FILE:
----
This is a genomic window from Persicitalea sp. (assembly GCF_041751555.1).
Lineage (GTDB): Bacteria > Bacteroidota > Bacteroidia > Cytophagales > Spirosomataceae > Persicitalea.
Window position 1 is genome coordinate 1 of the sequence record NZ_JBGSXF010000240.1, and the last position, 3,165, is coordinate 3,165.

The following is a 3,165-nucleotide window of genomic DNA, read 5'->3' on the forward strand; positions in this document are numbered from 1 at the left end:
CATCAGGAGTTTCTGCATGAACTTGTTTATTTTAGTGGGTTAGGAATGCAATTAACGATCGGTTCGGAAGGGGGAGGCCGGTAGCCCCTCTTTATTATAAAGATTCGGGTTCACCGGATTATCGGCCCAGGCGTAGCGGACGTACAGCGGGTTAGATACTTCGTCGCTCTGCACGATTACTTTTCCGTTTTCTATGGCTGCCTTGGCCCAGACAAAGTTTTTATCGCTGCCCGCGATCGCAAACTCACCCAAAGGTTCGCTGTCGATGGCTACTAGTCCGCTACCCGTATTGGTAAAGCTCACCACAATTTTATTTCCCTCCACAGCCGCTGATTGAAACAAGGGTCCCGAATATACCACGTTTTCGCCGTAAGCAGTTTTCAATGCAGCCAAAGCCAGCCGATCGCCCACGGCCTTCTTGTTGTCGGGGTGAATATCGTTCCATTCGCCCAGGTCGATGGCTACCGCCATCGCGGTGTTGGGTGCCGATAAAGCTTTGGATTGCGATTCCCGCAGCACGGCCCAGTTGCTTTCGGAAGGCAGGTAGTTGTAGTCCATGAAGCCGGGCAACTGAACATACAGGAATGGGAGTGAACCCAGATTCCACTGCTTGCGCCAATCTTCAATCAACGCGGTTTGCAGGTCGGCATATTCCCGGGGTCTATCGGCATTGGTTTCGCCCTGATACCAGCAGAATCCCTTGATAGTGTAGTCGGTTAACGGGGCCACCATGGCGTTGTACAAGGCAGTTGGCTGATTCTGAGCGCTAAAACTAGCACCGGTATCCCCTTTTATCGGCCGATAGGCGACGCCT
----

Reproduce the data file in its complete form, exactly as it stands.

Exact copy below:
This is a genomic window from Persicitalea sp. (assembly GCF_041751555.1).
Lineage (GTDB): Bacteria > Bacteroidota > Bacteroidia > Cytophagales > Spirosomataceae > Persicitalea.
Window position 1 is genome coordinate 1 of the sequence record NZ_JBGSXF010000240.1, and the last position, 3,165, is coordinate 3,165.

The following is a 3,165-nucleotide window of genomic DNA, read 5'->3' on the forward strand; positions in this document are numbered from 1 at the left end:
CATCAGGAGTTTCTGCATGAACTTGTTTATTTTAGTGGGTTAGGAATGCAATTAACGATCGGTTCGGAAGGGGGAGGCCGGTAGCCCCTCTTTATTATAAAGATTCGGGTTCACCGGATTATCGGCCCAGGCGTAGCGGACGTACAGCGGGTTAGATACTTCGTCGCTCTGCACGATTACTTTTCCGTTTTCTATGGCTGCCTTGGCCCAGACAAAGTTTTTATCGCTGCCCGCGATCGCAAACTCACCCAAAGGTTCGCTGTCGATGGCTACTAGTCCGCTACCCGTATTGGTAAAGCTCACCACAATTTTATTTCCCTCCACAGCCGCTGATTGAAACAAGGGTCCCGAATATACCACGTTTTCGCCGTAAGCAGTTTTCAATGCAGCCAAAGCCAGCCGATCGCCCACGGCCTTCTTGTTGTCGGGGTGAATATCGTTCCATTCGCCCAGGTCGATGGCTACCGCCATCGCGGTGTTGGGTGCCGATAAAGCTTTGGATTGCGATTCCCGCAGCACGGCCCAGTTGCTTTCGGAAGGCAGGTAGTTGTAGTCCATGAAGCCGGGCAACTGAACATACAGGAATGGGAGTGAACCCAGATTCCACTGCTTGCGCCAATCTTCAATCAACGCGGTTTGCAGGTCGGCATATTCCCGGGGTCTATCGGCATTGGTTTCGCCCTGATACCAGCAGAATCCCTTGATAGTGTAGTCGGTTAACGGGGCCACCATGGCGTTGTACAAGGCAGTTGGCTGATTCTGAGCGCTAAAACTAGCACCGGTATCCCCTTTTATCGGCCGATAGGCGACGCCT